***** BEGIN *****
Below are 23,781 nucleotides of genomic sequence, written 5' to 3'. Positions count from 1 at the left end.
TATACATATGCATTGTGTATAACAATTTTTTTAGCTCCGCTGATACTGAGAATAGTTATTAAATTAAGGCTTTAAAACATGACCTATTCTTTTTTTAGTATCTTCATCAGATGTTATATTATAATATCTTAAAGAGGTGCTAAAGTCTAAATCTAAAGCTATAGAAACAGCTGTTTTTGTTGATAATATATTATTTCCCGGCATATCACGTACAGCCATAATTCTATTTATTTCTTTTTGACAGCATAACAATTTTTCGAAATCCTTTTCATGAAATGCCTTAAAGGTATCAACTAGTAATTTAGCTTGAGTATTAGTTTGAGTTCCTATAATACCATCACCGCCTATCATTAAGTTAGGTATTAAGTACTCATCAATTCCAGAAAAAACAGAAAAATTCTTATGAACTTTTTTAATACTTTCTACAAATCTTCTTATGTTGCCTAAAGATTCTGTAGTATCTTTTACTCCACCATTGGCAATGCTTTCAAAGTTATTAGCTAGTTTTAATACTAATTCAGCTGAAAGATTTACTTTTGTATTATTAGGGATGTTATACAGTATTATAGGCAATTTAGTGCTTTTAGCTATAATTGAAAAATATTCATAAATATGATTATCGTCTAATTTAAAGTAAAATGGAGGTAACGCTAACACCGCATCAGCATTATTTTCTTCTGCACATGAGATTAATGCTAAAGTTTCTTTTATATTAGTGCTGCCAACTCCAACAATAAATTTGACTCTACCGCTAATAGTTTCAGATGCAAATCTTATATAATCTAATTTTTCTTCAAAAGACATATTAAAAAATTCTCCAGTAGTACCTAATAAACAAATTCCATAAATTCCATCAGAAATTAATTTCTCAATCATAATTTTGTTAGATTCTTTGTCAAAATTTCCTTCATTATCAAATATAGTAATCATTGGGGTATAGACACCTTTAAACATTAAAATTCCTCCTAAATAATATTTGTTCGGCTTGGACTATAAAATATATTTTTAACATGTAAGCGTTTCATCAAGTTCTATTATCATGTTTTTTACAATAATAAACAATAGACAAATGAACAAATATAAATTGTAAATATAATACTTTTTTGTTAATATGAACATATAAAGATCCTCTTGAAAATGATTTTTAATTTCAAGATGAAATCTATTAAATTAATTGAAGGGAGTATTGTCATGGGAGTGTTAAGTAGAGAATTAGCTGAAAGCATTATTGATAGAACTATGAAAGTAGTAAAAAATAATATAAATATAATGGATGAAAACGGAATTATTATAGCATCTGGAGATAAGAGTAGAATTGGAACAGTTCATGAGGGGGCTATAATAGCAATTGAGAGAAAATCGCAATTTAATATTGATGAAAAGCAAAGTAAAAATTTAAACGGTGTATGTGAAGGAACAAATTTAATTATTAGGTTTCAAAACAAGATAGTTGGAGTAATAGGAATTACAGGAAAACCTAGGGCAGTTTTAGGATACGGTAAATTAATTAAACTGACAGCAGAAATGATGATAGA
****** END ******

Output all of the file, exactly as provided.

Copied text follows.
Below are 23,781 nucleotides of genomic sequence, written 5' to 3'. Positions count from 1 at the left end.
TATACATATGCATTGTGTATAACAATTTTTTTAGCTCCGCTGATACTGAGAATAGTTATTAAATTAAGGCTTTAAAACATGACCTATTCTTTTTTTAGTATCTTCATCAGATGTTATATTATAATATCTTAAAGAGGTGCTAAAGTCTAAATCTAAAGCTATAGAAACAGCTGTTTTTGTTGATAATATATTATTTCCCGGCATATCACGTACAGCCATAATTCTATTTATTTCTTTTTGACAGCATAACAATTTTTCGAAATCCTTTTCATGAAATGCCTTAAAGGTATCAACTAGTAATTTAGCTTGAGTATTAGTTTGAGTTCCTATAATACCATCACCGCCTATCATTAAGTTAGGTATTAAGTACTCATCAATTCCAGAAAAAACAGAAAAATTCTTATGAACTTTTTTAATACTTTCTACAAATCTTCTTATGTTGCCTAAAGATTCTGTAGTATCTTTTACTCCACCATTGGCAATGCTTTCAAAGTTATTAGCTAGTTTTAATACTAATTCAGCTGAAAGATTTACTTTTGTATTATTAGGGATGTTATACAGTATTATAGGCAATTTAGTGCTTTTAGCTATAATTGAAAAATATTCATAAATATGATTATCGTCTAATTTAAAGTAAAATGGAGGTAACGCTAACACCGCATCAGCATTATTTTCTTCTGCACATGAGATTAATGCTAAAGTTTCTTTTATATTAGTGCTGCCAACTCCAACAATAAATTTGACTCTACCGCTAATAGTTTCAGATGCAAATCTTATATAATCTAATTTTTCTTCAAAAGACATATTAAAAAATTCTCCAGTAGTACCTAATAAACAAATTCCATAAATTCCATCAGAAATTAATTTCTCAATCATAATTTTGTTAGATTCTTTGTCAAAATTTCCTTCATTATCAAATATAGTAATCATTGGGGTATAGACACCTTTAAACATTAAAATTCCTCCTAAATAATATTTGTTCGGCTTGGACTATAAAATATATTTTTAACATGTAAGCGTTTCATCAAGTTCTATTATCATGTTTTTTACAATAATAAACAATAGACAAATGAACAAATATAAATTGTAAATATAATACTTTTTTGTTAATATGAACATATAAAGATCCTCTTGAAAATGATTTTTAATTTCAAGATGAAATCTATTAAATTAATTGAAGGGAGTATTGTCATGGGAGTGTTAAGTAGAGAATTAGCTGAAAGCATTATTGATAGAACTATGAAAGTAGTAAAAAATAATATAAATATAATGGATGAAAACGGAATTATTATAGCATCTGGAGATAAGAGTAGAATTGGAACAGTTCATGAGGGGGCTATAATAGCAATTGAGAGAAAATCGCAATTTAATATTGATGAAAAGCAAAGTAAAAATTTAAACGGTGTATGTGAAGGAACAAATTTAATTATTAGGTTTCAAAACAAGATAGTTGGAGTAATAGGAATTACAGGAAAACCTAGGGCAGTTTTAGGATACGGTAAATTAATTAAACTGACAGCAGAAATGATGATAGA